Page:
As an example, in our house church many of us disagree on how best to interpret various scriptures. However, we go out of our way to honor one another and to leave room for others to express their viewpoints. Understanding that either person, or both, could be wrong, everyone listens and no one attempts to sway the church in any specific direction. What’s more, we don’t make these differences our main points of discussion.

Disagreement is not divisiveness. The divisiveness comes when one person, or more, cannot let something go. It comes when those persons allow their needs and wants and agendas to become more important to them than the spiritual health and well-being of everyone else in the Body. In those cases, Paul’s words are very helpful to us:

“Warn a divisive person once, and then warn them a second time. After that, have nothing more to do with them.”

Find your unity in Christ, not in your doctrines. Do not allow being right to rob everyone else of their right to experience Christ in the midst of the Body. As Paul also says, “Why not rather be wronged” than to allow divisions among us? (1 Corinthians 6:7)

Seek first the Kingdom, and let go of your petty arguments.


Thursday, May 23, 2013

SUBVERSIVE RADIO: Google Chat with Herb Montgomery

 I'm honored to share a recent Google chat conversation I had with my good friend, Herb Montgomery.

 Herb shares his testimony and we talk candidly about following Jesus into non-violence, caring for the poor, and the Gospel of the Kingdom.

Wednesday, May 22, 2013


It happens all too often. A tidal wave, a tsunami, a hurricane or a tornado devastates a community. Within hours a prominent Christian televangelist or bible teacher pronounces blame. Without fail the blame falls upon the shoulders of “those sinners” out there.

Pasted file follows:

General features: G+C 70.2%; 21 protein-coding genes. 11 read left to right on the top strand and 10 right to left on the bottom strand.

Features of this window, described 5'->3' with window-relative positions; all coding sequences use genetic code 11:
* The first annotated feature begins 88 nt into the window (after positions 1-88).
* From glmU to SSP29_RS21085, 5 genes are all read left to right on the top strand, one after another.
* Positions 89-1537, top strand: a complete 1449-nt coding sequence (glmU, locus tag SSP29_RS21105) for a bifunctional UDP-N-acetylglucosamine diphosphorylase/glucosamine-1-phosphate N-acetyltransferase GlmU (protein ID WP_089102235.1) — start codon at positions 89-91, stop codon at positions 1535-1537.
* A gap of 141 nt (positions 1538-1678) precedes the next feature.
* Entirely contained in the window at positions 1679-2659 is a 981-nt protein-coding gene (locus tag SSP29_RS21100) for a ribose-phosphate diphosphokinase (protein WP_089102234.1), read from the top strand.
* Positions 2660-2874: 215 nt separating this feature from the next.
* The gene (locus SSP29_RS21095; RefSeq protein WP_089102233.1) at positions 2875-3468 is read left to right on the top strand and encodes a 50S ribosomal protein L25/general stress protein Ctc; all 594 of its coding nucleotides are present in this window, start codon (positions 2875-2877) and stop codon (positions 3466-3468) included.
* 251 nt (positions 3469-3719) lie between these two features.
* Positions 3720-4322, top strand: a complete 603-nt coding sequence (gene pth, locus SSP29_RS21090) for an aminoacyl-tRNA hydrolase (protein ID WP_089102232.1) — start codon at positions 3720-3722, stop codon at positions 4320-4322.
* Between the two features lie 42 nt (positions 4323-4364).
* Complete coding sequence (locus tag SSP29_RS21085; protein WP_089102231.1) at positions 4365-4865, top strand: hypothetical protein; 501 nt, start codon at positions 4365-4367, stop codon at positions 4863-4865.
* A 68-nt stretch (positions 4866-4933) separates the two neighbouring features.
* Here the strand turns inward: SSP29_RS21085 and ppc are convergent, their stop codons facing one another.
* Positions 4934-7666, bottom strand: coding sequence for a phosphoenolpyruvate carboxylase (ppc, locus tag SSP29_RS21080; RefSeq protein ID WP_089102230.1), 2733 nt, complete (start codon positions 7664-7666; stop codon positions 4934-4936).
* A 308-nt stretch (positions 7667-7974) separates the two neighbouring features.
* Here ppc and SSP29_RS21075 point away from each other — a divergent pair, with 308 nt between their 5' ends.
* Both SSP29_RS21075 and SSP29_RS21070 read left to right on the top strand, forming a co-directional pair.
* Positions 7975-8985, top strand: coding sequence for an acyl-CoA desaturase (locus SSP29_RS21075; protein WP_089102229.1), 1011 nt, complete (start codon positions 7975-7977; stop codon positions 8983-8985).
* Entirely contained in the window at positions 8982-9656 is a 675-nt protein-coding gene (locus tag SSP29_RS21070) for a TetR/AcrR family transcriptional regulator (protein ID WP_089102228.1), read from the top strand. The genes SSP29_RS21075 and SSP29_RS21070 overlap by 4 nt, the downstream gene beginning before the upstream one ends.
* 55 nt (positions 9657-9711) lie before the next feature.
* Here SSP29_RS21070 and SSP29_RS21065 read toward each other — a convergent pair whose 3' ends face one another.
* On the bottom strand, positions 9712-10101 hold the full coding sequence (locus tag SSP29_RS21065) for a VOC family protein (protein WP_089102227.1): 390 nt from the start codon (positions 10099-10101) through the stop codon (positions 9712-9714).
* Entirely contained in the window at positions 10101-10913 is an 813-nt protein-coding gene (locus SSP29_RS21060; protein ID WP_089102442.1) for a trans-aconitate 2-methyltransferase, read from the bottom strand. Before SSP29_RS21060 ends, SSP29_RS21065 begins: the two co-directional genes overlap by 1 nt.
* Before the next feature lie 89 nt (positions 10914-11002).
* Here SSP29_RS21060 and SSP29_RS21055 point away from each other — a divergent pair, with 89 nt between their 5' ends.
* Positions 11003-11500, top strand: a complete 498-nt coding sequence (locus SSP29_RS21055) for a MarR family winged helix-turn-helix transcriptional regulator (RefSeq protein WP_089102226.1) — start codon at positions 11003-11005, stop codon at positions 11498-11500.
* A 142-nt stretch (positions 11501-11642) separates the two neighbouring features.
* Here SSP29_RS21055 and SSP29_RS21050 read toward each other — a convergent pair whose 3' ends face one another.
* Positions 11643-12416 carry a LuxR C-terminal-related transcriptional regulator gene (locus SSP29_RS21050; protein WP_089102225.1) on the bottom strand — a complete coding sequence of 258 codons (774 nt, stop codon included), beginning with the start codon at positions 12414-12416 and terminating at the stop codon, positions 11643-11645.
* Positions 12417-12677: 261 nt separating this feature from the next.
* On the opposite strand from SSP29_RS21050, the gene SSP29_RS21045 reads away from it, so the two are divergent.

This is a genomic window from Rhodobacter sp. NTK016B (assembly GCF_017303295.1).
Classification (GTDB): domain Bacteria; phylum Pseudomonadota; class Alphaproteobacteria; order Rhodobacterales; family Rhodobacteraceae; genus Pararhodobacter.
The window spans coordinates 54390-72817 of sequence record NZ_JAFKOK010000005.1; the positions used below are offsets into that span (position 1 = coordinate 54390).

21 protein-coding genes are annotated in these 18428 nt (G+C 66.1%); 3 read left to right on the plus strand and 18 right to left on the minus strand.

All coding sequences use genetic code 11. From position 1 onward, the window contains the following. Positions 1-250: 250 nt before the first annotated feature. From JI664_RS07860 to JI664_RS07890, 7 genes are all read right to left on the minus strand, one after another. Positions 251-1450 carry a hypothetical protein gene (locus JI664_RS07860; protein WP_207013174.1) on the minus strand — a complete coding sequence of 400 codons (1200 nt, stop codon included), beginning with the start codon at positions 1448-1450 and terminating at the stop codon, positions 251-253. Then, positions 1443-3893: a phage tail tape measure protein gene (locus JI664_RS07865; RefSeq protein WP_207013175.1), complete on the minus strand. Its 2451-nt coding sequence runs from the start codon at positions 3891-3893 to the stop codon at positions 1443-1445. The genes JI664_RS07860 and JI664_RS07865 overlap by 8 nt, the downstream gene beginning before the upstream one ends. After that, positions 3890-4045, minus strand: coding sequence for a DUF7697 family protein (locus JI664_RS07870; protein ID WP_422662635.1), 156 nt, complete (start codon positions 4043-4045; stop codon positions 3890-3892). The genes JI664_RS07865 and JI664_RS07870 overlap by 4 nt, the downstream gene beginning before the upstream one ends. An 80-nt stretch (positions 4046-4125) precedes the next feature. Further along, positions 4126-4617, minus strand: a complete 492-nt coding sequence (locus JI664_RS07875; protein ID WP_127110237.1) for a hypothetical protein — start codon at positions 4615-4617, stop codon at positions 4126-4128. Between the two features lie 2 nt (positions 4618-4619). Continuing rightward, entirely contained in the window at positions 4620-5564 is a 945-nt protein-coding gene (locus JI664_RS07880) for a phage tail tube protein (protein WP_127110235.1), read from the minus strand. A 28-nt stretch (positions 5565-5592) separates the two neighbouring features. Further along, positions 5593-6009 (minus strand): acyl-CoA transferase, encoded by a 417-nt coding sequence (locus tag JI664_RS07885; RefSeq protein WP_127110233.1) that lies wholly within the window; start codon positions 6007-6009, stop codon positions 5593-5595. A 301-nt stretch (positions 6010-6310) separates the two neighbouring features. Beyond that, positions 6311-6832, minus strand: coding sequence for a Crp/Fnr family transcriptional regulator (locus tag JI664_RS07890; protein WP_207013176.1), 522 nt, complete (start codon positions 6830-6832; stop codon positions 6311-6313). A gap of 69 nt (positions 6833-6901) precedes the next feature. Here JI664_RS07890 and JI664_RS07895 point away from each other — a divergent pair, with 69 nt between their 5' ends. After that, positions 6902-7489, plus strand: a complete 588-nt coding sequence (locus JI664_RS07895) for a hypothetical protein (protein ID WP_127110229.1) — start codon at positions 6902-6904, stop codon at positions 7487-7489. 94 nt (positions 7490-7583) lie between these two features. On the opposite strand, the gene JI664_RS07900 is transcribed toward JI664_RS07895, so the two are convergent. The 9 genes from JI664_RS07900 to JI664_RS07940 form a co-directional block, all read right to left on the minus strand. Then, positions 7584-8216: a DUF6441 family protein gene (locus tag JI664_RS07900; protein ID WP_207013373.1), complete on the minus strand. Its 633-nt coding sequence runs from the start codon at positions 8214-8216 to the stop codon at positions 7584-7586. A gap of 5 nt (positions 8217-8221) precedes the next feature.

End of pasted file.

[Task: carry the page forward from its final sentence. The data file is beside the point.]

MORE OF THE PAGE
Without going into detail about how our sins affect various weather patterns around the globe, let’s look instead at what the Bible says about where blame should actually fall:

"If my people, who are called by my name will humble themselves and pray and seek my face and turn from their wicked ways, then will I hear from heaven and will forgive their sin and will heal their land." - 2 Chronicles 7:14

Who are God's people? We are. Who are those who are called by His name? Christians. Who must humble themselves and pray and seek the face of God? Us.

What is holding back the healing of our land? The lack of Christian humility and prayer. Who should repent? We should.

Obviously, if our Christian leaders are so quick to blame earthquakes and hurricanes on the sins of others, we’re not looking in the mirror. And if our leaders brazenly suggest that the solution to the world’s problems would all be solved if everyone were more like them, we’re not really practicing humility.

So, if we understand scripture correctly, the ones who deserve the blame for random acts of weather-induced judgment are the Christians among us who do not humble themselves or pray, or seek God’s face, or turn from their own wicked ways.

If anyone needs to apologize here, it’s these Christians who are too proud to confess their sins and humble themselves and pray.

Now, we could also entertain the possibility that hurricanes and earthquakes and tornadoes are just naturally occurring phenomenon and not necessarily the result of an angry, vengeful God who can’t wait to smite us. (That’s sort of what I’d suggest). But if you’re insistent that God loves to pound people for their sins, keep this in mind - According to the Bible, the things that really anger God the most are not abortion, atheists, liberals, or homosexuality.
For those keeping score at home, the issues that really inspire the wrath of God are:

*Ignoring the poor

How do I know this? Well, the grand-daddy of all “Wrath of God” moments is Sodom and Gomorra, of course. No arguments there, right? Well, according to God the reason He decided to rain down the fire and the brimstone on those cities was this:

“Now this was the sin of your sister Sodom: She and her daughters were arrogant, overfed and unconcerned; they did not help the poor and needy. They were haughty and did detestable things before me. Therefore I did away with them as you have seen.” – (Ezekiel 16:49-50)

So, what God really, really hates are clearly these Top 5 sins of Sodom: Pride, Apathy, Gluttony, Arrogance and Ignoring the poor.